Tuesday, January 31, 2006


I just got home from a 3 hour dental appointment....my 12th in 5 months. It's been hard to bear. I hadn't seen a dentist for at least a decade and I avoided them because I'm on a fixed income and I have no health insurance.

But a friend told me about a local dental school that I could go to that had a sliding scale and student doctors with professional supervision. It took a lot of phone calls to actually set up an appointment but I got evaluated and was pleased and surprised to find I had no problems at all (lucky I have good genes), but there was such this minor, optional, elective procedure I could undergo that might prevent a tooth from cracking in the future. But it was up to me. I went for it, mainly because I could actually afford their rates and because it was a teaching hospital and there were dozens of professional dentists around to advise in case my student doctor ran into complications.

Well, here I am, 5 months later and what was supposed to take 3 visits has taken 12 and they told me to plan on at least 2 more...and the visits last between 3 and 3 1/2 hours. It hasn't been torture (they have great painkillers now) but it has been tedious, tiresome and frustrating. And there is no one I can even get mad at about it all!

My student doctor is a sweetheart, young, eager, well-intentioned, and a bit of a perfectionist. But "things", I've continually been told, didn't go as planned. Unforeseen consequences. What they thought would work, didn't work, so they had to start from scratch with another procedure, then ran into problems with that one, etc. etc. It's been an exercise in patience and it makes me wonder how people cope with dialysis or chemotherapy, those uncomfortable and timeconsuming procedures people undergo which can actually save your life. What a trial that must be...I think it would either build my character or leave me a bitter woman!

I guess what I'm left with from this experience is that being well-intentioned might make you a nice person but isn't an integral ingredient to success. They are not opposed to each other (you can be both well-intentioned and successful), but being well-intentioned just isn't enough when you are trying to accomplish something (do a medical procedure, right a wrong, build a career, write a frickin' dissertation, etc.). It's best to try to mesh your good intentions with knowledge, experience, and the drive to reach your goal in a timely fashion, whatever that may be (get this damn tooth crowned) or however long you consider to be timely (last November).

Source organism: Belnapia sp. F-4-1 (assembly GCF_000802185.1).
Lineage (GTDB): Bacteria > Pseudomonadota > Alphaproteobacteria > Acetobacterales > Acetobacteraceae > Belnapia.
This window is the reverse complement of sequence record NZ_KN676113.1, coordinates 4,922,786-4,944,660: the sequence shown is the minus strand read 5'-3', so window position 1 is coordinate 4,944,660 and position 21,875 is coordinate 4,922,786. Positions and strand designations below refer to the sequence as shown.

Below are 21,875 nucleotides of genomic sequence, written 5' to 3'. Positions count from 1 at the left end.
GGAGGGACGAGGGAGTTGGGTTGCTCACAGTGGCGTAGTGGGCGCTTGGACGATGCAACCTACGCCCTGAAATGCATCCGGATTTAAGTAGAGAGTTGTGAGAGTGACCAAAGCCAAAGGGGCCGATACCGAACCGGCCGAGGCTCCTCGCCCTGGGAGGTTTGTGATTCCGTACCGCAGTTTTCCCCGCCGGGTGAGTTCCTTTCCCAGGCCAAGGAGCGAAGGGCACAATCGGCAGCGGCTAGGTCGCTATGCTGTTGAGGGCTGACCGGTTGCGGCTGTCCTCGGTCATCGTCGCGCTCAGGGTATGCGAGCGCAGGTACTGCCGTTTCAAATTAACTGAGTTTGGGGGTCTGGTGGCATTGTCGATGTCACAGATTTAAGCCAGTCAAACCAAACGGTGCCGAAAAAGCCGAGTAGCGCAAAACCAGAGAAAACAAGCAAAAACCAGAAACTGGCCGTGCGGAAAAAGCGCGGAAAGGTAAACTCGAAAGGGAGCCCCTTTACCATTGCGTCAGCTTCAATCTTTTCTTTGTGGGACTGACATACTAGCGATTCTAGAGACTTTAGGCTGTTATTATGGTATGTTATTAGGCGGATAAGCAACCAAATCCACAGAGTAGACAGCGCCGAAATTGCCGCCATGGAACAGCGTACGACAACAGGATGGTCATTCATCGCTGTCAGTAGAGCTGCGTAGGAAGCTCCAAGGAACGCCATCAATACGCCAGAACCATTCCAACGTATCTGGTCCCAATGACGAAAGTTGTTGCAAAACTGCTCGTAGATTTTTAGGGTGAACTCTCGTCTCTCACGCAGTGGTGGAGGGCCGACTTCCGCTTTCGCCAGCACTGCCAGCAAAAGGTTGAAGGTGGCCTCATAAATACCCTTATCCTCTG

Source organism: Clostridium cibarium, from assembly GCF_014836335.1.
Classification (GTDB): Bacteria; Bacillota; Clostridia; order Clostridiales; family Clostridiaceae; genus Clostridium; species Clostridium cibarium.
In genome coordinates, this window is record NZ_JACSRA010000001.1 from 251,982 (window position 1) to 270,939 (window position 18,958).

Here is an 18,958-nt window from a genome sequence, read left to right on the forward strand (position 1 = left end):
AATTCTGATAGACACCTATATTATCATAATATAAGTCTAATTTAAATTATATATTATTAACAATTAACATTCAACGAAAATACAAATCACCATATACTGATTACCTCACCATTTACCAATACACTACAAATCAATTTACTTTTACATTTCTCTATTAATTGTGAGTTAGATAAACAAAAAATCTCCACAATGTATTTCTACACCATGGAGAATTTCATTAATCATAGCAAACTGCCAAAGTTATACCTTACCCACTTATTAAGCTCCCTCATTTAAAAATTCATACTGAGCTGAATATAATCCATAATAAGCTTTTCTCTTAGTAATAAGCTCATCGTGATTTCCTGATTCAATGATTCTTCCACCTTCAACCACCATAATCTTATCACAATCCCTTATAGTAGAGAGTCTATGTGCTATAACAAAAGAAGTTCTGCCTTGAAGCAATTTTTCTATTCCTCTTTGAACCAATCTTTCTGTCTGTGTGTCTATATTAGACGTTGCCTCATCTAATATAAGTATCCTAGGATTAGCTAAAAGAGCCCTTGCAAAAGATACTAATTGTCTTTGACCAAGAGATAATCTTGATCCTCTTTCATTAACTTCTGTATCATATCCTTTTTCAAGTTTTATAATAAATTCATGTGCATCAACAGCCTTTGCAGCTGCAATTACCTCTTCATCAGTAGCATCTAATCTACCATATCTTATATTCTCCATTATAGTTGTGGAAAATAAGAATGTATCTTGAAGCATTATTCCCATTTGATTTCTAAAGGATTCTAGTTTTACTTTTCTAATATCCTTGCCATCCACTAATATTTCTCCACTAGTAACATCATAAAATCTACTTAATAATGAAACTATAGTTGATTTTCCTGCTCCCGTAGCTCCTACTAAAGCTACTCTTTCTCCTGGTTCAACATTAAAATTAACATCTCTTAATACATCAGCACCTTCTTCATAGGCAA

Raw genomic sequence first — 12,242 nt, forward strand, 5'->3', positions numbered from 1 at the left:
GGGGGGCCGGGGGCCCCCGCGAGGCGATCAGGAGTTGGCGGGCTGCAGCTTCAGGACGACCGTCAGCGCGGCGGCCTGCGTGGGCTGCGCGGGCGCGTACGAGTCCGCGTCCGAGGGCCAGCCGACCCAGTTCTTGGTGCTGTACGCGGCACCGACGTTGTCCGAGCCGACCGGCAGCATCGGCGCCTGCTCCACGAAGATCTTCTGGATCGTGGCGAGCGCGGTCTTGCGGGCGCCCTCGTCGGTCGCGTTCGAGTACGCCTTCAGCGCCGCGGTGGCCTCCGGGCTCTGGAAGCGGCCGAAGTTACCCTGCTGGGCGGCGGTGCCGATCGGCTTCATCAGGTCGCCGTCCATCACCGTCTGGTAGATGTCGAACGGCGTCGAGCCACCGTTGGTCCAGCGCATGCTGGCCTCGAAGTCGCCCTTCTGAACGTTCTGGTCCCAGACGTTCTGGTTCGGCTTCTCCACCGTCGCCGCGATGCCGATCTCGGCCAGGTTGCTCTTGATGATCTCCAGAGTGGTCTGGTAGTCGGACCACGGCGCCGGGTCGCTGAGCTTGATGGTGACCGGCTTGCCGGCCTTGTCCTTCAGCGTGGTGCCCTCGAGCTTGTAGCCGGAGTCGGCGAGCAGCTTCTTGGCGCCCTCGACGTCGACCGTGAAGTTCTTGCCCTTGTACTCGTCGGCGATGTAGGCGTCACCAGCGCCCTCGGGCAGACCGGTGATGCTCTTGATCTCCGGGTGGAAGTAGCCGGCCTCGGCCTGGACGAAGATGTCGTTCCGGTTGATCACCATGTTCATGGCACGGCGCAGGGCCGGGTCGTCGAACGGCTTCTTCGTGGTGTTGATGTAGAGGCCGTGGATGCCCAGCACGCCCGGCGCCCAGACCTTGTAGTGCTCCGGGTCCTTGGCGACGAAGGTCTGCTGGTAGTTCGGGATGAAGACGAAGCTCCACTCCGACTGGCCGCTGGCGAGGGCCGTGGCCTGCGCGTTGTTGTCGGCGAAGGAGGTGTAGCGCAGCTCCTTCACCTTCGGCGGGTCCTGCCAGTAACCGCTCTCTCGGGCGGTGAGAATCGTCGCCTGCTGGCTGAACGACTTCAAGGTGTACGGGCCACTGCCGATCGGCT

Monday, January 30, 2006

Ticket, please!

I get up every morning, get some coffee, turn on the local NPR station, and sit down at the computer which is on a table by my office window. From the window, I can see the trains coming to and from New York City, taking people from or bringing people to the NJ suburbs. This morning is very foggy and it's beautiful seeing the train lights cut through the misty air, hearing their lonely horns blaring, and the wheels clacking upon the tracks.

There is something romantic about trains that sets off my imagination. One summer a few years ago, I had some free time and took a train trip around the United States, stopping off at different towns for a few days or weeks. Although train travel has its frustrations, it was fascinating seeing the backyards, open plains, and coastlines in different states.

We stopped in one place in SW Texas, a desert town close to the Mexican border where there was just a boarded up old train station, not a living soul or house in sight. I almost expected to see cattle skeletons and wagon wheels besides the tracks. Another part of the trip went through the area around Gary, Indiana and the route took us through an enormous factory graveyard, buildings and warehouses that were completely abandoned because of the change in industry in the U.S. I felt like there were ghosts of 19th century factory workers watching us pass by.

But for every desolate spot, there were gorgeous vistas like Idaho where you travel through a national park and see mountain peaks and raging rivers or the ride coming into Chicago where you pass by a baseball stadium and see the busy life of an amazing city. And there is nothing more beautiful than the train ride from San Diego to San Luis Obispo which glides along the California coast. It is always breathtaking.

So, when my life is in a rut, like has happened periodically over the past few years, I work by the window and listen to the trains and think about the people in them, who they are and where they are going...to an office job, to visit family, to connect with an Amtrak train at Penn Station that will take them somewhere else in the U.S. And it is freeing knowing that the train station is there and if my life here writing ever gets too claustrophobic, I can walk down the hill and catch the next train and soon be transported somewhere else.